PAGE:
31 January 2008

A Revisionist History of Footbinding

The Fall 2006 issue of China Review International (on Project Muse) contains a review of what looks to be a fascinating and comprehensive reanalysis of footbinding in China: Dorothy Ko's Cinderella’s Sisters: A Revisionist History of Footbinding (U. California Press, 2005). Here are some excerpts of the review (not the book itself).
Dorothy Ko’s new history of footbinding is a wonderfully imaginative, wide-ranging, and provocative study of a subject long in need of revisionism....

Both foreign missionaries and Chinese nationalists developed the antifootbinding strategy of photographing and exposing the misshapen foot whose appeal had long depended on the allure of its concealment in the inner quarters and its covering with the elegant embroidered cloth shoe. One of Ko’s most striking conclusions is that, with the exception of a few women (such as the radical Qiu Jin, beheaded by the Qing police in 1908), the Chinese abolitionists were primarily male, and their main arguments concerned not the pain of women but rather the weakness of the Chinese nation and the humiliation and embarrassment caused the nation by such a backward custom. She criticizes the antifootbinding movement as misogynist toward women with bound feet, indifferent to the pain caused by unbinding, and less successful than many have claimed. “One woman’s pride and freedom was predicated on another woman’s shame and bondage” (p. 68). Although not mentioned in her bibliography, an excellent complement to Ko’s analysis that in my view corroborates many of her insights on the complexities and ironies of the turn-of-the-century antifootbinding movement is the inventive novel by Feng Jicai, Sancun jinlian (Three-inch Golden Lotus), published in Chinese in 1986 and in a fine English translation in 1994 (trans. by David Wakefield, University of Hawai‘i Press). Set in Tianjin, Feng’s novel brilliantly reveals the power of social and political fads and fashions in a society as old, as competitive, and as fluid as China’s....

Whereas Ko believes we can never know the origins of such a complex custom with any certainty, she surveys a variety of origin discourses. The Song scholar Zhang Bangji (fl. twelfth century CE) argued that the custom began in his own time. The great Ming literatus Yang Shen (1488–1559) traced the custom back as early as the Six Dynasties (222–589). His foremost critic, Hu Yinglin (1551–1602), argued that footbinding began to spread along with the development of printing in the tenth century CE, insightfully seeing both developments as cultural institutions and material practices. Zhao Yi (1727–1814), the great bibliophile and historian, noted the prevalence of the custom throughout the empire, and he echoed Hu Yinglin in tracing footbinding’s origins to the tenth century. One of Zhao’s most striking insights was to tie the origins of footbinding with the development of household furniture; as women began to sit in chairs rather than on the floor, footbinding became ergonomically possible, and sitting in a chair with her feet dangling down provided a woman the opportunity to display her feet discreetly....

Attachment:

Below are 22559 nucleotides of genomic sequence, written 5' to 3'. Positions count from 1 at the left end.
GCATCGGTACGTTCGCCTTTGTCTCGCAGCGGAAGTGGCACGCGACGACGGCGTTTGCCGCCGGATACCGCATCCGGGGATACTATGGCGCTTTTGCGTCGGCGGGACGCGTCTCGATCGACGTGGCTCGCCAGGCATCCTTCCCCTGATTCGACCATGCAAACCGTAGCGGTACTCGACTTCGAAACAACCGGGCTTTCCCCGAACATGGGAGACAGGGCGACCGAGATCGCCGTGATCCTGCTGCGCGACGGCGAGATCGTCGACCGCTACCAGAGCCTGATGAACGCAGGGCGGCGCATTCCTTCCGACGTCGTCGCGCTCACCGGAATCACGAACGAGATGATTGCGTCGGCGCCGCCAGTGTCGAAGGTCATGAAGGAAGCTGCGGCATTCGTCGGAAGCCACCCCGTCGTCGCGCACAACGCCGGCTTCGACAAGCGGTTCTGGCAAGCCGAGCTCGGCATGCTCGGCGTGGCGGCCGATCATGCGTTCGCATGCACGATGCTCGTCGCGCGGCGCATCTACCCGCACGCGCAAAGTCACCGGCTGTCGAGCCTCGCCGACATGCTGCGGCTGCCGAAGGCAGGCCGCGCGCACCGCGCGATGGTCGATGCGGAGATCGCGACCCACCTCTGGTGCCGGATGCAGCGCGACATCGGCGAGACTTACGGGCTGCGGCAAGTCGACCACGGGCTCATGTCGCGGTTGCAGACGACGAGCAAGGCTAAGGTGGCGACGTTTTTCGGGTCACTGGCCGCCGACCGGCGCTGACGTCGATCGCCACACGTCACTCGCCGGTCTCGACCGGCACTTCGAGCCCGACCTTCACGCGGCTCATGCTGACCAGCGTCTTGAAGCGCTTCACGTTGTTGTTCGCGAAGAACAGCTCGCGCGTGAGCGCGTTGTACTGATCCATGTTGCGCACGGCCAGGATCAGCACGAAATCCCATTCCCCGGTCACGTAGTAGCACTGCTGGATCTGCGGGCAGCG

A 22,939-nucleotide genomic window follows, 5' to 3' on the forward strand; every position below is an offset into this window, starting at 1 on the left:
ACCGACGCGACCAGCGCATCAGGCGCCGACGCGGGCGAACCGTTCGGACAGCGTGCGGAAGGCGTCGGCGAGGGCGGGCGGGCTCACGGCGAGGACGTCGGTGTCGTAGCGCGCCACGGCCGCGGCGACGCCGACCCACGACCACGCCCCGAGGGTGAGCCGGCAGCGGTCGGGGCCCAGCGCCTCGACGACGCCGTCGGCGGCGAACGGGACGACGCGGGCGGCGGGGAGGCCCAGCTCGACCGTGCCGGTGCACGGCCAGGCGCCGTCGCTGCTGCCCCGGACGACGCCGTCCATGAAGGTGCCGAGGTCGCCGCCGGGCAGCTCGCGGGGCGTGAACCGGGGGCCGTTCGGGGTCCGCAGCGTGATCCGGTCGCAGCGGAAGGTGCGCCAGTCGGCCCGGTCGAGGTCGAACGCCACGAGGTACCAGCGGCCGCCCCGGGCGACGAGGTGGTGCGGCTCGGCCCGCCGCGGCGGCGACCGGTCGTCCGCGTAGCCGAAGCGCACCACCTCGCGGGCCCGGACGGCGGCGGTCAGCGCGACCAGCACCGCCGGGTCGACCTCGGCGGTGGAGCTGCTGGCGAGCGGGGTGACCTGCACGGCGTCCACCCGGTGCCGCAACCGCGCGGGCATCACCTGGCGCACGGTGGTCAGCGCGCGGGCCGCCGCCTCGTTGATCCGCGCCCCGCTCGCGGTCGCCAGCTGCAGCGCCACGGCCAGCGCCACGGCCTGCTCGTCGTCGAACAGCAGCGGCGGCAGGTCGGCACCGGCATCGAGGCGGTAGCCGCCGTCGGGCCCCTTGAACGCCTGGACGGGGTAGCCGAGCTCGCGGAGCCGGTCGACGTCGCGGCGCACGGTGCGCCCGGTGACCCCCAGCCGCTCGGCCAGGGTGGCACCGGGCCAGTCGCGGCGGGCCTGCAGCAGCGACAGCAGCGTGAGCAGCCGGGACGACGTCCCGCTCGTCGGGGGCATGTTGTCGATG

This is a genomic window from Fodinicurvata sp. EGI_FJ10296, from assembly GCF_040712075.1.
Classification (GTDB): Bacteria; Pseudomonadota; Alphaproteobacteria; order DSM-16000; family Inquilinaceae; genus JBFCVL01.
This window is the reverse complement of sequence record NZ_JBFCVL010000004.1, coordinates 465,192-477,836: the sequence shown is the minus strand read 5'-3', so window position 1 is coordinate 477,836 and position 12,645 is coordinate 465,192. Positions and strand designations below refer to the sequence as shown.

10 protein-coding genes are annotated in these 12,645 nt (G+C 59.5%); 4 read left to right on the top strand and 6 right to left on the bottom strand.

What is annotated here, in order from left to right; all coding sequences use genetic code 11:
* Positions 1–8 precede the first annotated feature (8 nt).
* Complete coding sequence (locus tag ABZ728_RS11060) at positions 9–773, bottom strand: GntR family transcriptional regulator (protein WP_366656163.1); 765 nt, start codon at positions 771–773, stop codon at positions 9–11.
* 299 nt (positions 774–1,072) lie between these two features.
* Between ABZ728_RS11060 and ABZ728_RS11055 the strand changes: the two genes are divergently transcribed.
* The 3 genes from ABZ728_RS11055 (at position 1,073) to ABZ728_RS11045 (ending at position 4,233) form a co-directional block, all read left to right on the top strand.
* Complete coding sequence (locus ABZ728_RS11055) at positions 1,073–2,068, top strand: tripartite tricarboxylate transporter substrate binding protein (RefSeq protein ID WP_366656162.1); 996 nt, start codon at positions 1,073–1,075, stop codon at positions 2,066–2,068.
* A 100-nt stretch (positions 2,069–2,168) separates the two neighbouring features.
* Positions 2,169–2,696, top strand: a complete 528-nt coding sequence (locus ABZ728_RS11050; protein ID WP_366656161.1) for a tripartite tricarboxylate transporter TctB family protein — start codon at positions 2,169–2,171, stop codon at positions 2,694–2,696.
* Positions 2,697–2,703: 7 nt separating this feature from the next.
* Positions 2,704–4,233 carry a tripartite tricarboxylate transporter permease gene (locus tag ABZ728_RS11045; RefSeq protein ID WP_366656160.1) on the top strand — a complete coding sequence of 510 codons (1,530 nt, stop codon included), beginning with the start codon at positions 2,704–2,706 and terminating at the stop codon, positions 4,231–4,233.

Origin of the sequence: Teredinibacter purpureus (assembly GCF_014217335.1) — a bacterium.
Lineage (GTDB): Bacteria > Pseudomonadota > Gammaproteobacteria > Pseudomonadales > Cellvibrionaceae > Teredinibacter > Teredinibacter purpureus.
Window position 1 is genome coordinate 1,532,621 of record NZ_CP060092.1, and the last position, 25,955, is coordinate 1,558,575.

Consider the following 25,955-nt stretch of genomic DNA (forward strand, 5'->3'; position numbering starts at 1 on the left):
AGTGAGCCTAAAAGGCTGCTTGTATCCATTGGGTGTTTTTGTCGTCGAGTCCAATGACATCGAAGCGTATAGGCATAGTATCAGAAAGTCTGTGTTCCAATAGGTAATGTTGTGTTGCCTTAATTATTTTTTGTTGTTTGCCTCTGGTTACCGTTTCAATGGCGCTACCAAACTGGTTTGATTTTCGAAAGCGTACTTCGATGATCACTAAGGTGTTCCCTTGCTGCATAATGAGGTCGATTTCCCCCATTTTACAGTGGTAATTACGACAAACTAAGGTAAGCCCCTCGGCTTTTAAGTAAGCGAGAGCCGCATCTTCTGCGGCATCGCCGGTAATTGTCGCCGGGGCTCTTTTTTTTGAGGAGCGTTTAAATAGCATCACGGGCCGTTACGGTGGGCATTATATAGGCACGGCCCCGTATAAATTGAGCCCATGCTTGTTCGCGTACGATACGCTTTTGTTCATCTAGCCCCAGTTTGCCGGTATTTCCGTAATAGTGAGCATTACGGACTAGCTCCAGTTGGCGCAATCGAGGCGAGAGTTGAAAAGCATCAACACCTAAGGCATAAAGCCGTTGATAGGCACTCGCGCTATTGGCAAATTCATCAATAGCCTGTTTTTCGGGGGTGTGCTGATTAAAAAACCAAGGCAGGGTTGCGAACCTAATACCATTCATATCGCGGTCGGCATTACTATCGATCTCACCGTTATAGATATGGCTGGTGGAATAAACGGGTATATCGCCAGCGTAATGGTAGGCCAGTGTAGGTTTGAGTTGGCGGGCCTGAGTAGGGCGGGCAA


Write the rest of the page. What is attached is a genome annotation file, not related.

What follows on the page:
This chapter is one of Ko’s strongest and most original. It is particularly striking that none of her historians on footbinding cite the need to prevent the mobility of women as a justification for the custom, and none cite Confucianism as having any connection with it....

Patricia Ebrey argued years ago that the binding of women’s feet in Song times had less to do with the rise of neo-Confucianism and more to do with popular culture, economic developments, marriage customs, and even China’s relations with its nomadic neighbors. Ebrey pointed out that Chinese masculinity was redefined in the Song to be more refined and aesthetically sensitive, and less active, martial, and athletic than in earlier times. Such a redefinition of masculinity might well have required the parallel development of a new view of femininity that was softer, more delicate, and more effete than before. Footbinding was a way to construct femininity in this softer, weaker, more compliant vein. Ebrey also noted the Chinese reaction against the nomadic cultures on the northern and western borders as another possible factor in promoting the spread of footbinding that came to be seen as a marker of China’s unique civilization in contrast to its nomadic neighbors.

30 January 2008

Not the Orient Express

On our first trip to Romania in 1983, we booked our reservations with an agency who knew what they were doing—Thomas Cook, I believe it was. We took the Orient Express from Paris to Bucharest. This time we bought our Eurail passes online and booked our reservations as we went along. Being well into middle age, we bought the First Class Saver passes (for groups of two or more people) good for 15 consecutive days of travel, which we planned for the first two weeks of January.